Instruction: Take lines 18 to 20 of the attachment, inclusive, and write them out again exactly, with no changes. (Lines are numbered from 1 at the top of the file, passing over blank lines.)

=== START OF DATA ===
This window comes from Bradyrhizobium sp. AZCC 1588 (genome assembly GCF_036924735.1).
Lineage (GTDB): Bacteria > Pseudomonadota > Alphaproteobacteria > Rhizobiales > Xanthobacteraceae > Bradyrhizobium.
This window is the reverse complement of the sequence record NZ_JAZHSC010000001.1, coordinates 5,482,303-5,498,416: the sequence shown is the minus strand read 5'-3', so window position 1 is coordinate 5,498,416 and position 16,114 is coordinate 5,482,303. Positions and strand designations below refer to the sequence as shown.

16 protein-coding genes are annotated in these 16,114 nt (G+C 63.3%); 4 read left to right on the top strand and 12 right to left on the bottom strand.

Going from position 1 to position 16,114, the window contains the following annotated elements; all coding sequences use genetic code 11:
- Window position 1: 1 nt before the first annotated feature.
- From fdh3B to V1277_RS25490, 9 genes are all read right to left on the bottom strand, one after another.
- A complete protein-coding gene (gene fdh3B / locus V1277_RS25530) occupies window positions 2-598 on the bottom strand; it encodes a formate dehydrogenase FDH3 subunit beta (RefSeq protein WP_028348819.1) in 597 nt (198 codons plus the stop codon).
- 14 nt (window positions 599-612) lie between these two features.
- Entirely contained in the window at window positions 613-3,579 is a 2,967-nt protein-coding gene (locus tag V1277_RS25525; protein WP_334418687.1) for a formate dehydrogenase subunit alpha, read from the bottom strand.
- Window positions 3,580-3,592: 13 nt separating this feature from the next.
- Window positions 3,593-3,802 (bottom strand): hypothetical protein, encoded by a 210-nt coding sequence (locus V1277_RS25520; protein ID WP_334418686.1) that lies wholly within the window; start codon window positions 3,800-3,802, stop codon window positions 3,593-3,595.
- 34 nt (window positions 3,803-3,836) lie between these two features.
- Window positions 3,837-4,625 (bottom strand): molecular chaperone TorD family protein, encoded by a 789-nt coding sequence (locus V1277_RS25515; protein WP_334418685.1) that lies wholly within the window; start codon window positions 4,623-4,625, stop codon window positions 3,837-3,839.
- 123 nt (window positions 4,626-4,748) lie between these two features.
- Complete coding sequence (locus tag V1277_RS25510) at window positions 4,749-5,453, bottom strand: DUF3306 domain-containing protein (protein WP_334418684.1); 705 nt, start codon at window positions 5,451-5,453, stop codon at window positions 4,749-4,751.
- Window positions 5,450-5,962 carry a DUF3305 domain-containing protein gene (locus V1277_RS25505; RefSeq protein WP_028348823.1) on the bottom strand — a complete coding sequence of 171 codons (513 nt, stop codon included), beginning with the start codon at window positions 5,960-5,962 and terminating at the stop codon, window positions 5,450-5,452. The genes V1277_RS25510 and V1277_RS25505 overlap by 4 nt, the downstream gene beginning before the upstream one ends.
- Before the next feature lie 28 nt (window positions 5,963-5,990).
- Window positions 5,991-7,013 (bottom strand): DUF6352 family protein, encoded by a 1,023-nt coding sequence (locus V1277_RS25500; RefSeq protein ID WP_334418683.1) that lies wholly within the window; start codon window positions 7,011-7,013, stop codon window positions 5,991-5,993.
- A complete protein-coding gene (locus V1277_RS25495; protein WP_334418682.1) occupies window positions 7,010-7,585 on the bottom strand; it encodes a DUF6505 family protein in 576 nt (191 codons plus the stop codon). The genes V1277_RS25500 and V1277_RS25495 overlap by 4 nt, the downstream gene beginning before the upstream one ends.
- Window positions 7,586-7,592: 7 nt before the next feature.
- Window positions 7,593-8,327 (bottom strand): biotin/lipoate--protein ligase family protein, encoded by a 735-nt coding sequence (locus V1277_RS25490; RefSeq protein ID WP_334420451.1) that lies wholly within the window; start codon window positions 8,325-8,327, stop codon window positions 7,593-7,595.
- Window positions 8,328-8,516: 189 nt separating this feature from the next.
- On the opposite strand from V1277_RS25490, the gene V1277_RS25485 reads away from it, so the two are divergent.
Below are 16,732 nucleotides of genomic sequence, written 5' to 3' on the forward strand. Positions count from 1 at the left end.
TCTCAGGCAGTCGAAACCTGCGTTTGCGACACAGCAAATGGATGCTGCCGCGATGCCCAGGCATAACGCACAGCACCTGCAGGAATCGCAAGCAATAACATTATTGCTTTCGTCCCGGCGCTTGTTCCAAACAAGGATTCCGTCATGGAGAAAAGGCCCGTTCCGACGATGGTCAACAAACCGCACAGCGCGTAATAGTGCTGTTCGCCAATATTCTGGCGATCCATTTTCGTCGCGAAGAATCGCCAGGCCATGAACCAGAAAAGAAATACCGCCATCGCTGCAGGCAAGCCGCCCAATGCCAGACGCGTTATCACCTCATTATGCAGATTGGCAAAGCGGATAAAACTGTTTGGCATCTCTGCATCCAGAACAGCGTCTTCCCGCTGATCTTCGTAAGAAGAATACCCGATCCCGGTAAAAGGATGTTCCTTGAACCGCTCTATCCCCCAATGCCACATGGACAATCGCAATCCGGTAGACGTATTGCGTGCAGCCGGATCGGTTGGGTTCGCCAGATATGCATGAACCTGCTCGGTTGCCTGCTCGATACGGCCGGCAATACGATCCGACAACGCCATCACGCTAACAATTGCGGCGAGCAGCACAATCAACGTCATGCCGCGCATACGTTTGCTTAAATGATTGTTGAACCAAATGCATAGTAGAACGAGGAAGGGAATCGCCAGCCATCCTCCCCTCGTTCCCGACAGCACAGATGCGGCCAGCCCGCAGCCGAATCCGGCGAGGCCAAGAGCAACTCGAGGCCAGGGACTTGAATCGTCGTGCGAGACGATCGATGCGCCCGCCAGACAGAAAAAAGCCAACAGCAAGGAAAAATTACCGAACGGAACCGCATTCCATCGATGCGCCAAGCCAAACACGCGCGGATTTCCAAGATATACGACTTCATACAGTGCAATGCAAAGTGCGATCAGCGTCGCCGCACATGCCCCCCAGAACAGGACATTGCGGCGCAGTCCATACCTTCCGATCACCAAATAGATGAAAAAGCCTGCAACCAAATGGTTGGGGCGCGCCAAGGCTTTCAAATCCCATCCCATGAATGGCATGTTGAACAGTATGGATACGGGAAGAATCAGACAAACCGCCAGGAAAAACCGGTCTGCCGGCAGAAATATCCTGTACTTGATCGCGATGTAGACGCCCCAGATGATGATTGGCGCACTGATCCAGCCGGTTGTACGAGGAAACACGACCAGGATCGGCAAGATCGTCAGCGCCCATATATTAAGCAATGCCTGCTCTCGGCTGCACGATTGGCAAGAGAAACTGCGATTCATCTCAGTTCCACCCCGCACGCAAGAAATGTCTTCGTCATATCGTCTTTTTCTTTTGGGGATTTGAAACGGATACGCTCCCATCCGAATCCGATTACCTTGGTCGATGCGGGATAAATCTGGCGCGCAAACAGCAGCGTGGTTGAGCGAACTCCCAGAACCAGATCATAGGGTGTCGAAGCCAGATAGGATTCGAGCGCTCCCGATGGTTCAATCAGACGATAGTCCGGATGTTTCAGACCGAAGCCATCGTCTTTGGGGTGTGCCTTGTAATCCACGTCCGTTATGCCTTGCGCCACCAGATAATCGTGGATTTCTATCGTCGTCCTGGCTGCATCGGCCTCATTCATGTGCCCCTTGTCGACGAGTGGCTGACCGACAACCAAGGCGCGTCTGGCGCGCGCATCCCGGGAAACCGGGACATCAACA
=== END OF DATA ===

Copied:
- Before the next feature lie 28 nt (window positions 5,963-5,990).
- Window positions 5,991-7,013 (bottom strand): DUF6352 family protein, encoded by a 1,023-nt coding sequence (locus V1277_RS25500; RefSeq protein ID WP_334418683.1) that lies wholly within the window; start codon window positions 7,011-7,013, stop codon window positions 5,991-5,993.
- A complete protein-coding gene (locus V1277_RS25495; protein WP_334418682.1) occupies window positions 7,010-7,585 on the bottom strand; it encodes a DUF6505 family protein in 576 nt (191 codons plus the stop codon). The genes V1277_RS25500 and V1277_RS25495 overlap by 4 nt, the downstream gene beginning before the upstream one ends.